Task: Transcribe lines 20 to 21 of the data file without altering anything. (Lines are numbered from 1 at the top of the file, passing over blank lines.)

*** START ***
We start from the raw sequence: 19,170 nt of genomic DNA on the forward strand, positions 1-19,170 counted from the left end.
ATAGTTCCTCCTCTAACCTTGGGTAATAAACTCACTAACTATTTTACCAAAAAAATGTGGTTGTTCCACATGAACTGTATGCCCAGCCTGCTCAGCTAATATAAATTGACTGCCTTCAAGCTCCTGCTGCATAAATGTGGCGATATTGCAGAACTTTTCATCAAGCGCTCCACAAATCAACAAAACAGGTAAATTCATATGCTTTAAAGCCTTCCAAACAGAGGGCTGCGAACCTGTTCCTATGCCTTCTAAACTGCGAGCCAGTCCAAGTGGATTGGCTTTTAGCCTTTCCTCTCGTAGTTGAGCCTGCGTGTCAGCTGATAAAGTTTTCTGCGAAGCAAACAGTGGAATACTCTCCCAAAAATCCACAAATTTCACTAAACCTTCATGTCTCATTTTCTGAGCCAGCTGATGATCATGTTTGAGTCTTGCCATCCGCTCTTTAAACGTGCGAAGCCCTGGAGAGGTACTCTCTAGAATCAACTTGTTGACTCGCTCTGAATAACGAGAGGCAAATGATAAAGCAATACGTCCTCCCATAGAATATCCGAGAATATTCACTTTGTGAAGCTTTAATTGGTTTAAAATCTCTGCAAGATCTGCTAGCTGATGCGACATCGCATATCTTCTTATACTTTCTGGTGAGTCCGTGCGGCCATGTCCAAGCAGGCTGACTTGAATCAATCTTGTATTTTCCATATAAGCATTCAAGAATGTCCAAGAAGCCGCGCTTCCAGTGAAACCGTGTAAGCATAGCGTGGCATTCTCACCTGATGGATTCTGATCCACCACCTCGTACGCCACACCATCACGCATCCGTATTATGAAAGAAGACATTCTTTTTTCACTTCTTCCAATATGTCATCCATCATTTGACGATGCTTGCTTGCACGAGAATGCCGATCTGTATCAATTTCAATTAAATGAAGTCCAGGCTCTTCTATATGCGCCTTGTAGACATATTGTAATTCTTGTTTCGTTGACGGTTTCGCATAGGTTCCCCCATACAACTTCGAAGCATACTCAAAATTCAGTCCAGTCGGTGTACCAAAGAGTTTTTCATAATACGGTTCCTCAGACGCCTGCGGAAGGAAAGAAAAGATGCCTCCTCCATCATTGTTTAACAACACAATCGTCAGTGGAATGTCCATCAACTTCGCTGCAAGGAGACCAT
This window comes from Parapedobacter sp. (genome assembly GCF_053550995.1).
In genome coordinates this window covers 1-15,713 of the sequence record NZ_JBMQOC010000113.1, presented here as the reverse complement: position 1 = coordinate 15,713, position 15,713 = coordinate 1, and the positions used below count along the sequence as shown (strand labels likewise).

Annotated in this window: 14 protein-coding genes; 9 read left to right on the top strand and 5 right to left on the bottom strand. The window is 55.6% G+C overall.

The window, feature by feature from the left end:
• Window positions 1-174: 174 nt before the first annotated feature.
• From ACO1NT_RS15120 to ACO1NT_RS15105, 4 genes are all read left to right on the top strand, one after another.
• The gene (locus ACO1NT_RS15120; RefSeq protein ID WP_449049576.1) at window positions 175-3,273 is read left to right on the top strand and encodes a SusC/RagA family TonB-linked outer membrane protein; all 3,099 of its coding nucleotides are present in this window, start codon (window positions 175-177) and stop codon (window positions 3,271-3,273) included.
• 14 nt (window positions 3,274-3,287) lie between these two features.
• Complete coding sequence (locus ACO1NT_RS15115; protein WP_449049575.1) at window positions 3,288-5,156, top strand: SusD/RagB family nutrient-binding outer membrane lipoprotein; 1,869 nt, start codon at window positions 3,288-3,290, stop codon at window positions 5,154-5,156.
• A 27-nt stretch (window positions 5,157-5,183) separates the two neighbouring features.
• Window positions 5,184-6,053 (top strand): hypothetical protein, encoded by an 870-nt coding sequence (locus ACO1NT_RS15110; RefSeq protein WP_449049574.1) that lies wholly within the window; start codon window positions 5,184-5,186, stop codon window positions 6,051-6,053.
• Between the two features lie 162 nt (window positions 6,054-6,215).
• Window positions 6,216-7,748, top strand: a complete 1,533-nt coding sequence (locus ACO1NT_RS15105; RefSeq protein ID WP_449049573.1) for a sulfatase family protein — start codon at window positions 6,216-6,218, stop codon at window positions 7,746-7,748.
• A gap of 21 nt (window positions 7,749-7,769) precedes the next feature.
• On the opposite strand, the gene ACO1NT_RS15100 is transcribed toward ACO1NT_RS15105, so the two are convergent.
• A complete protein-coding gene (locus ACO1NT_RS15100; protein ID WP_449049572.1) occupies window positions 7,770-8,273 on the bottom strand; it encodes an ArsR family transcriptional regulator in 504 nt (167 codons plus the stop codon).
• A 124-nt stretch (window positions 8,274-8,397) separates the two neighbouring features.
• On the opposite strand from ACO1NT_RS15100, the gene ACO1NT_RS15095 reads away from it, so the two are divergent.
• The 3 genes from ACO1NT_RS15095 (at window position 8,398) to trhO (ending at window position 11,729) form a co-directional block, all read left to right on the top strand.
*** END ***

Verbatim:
• On the opposite strand from ACO1NT_RS15100, the gene ACO1NT_RS15095 reads away from it, so the two are divergent.
• The 3 genes from ACO1NT_RS15095 (at window position 8,398) to trhO (ending at window position 11,729) form a co-directional block, all read left to right on the top strand.